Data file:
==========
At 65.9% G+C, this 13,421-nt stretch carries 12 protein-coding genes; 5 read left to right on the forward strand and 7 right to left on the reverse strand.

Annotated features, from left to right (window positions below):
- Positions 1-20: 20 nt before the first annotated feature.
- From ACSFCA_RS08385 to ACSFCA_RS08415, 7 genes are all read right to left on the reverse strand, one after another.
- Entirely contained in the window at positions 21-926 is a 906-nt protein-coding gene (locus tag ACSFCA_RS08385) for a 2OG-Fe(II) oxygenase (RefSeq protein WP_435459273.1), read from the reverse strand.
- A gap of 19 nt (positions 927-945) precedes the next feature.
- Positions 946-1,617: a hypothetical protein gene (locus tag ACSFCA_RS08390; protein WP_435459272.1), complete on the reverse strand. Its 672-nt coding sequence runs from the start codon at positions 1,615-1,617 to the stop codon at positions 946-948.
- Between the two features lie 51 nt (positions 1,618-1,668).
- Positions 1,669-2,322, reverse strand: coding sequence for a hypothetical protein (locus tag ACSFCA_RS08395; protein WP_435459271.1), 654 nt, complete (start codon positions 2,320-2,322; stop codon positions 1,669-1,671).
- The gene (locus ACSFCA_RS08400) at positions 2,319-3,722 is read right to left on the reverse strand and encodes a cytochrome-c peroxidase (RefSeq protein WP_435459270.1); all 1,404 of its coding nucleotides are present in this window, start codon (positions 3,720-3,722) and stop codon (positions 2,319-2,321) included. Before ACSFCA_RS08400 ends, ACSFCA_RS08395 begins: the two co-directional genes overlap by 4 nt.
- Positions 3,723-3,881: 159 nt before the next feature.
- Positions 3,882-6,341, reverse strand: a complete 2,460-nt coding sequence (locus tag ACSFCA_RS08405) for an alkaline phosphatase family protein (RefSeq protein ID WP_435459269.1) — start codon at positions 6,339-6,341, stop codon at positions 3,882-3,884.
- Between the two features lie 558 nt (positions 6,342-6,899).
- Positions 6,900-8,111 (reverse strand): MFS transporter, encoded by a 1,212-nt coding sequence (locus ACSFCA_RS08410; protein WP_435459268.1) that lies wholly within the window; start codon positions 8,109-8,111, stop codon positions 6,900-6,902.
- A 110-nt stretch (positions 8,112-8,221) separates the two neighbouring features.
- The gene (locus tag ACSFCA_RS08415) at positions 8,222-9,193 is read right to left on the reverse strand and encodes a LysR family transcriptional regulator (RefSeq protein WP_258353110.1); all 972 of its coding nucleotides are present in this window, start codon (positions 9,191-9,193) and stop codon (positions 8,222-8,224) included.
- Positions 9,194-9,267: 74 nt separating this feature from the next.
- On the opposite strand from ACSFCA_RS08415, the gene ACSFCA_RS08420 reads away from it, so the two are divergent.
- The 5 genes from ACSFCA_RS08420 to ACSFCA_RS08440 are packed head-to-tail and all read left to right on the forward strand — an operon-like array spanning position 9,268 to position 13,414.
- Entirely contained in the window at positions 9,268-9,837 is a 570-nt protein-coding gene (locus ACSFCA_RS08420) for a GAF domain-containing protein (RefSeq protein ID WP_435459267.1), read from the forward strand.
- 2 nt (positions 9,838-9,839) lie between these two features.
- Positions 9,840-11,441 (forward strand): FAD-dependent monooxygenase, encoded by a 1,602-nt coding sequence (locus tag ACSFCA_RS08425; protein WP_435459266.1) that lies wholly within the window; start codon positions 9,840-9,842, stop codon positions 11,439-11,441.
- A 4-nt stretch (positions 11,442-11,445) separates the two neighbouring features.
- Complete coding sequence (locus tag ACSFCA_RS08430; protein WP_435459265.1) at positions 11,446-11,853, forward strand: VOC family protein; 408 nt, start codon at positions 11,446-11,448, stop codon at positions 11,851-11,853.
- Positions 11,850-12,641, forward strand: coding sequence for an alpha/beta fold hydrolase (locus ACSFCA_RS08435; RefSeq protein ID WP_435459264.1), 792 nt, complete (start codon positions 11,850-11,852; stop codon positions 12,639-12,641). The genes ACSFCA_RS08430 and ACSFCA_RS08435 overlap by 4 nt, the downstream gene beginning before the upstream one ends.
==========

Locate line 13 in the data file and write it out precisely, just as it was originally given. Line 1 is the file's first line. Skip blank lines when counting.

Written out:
- Between the two features lie 558 nt (positions 6,342-6,899).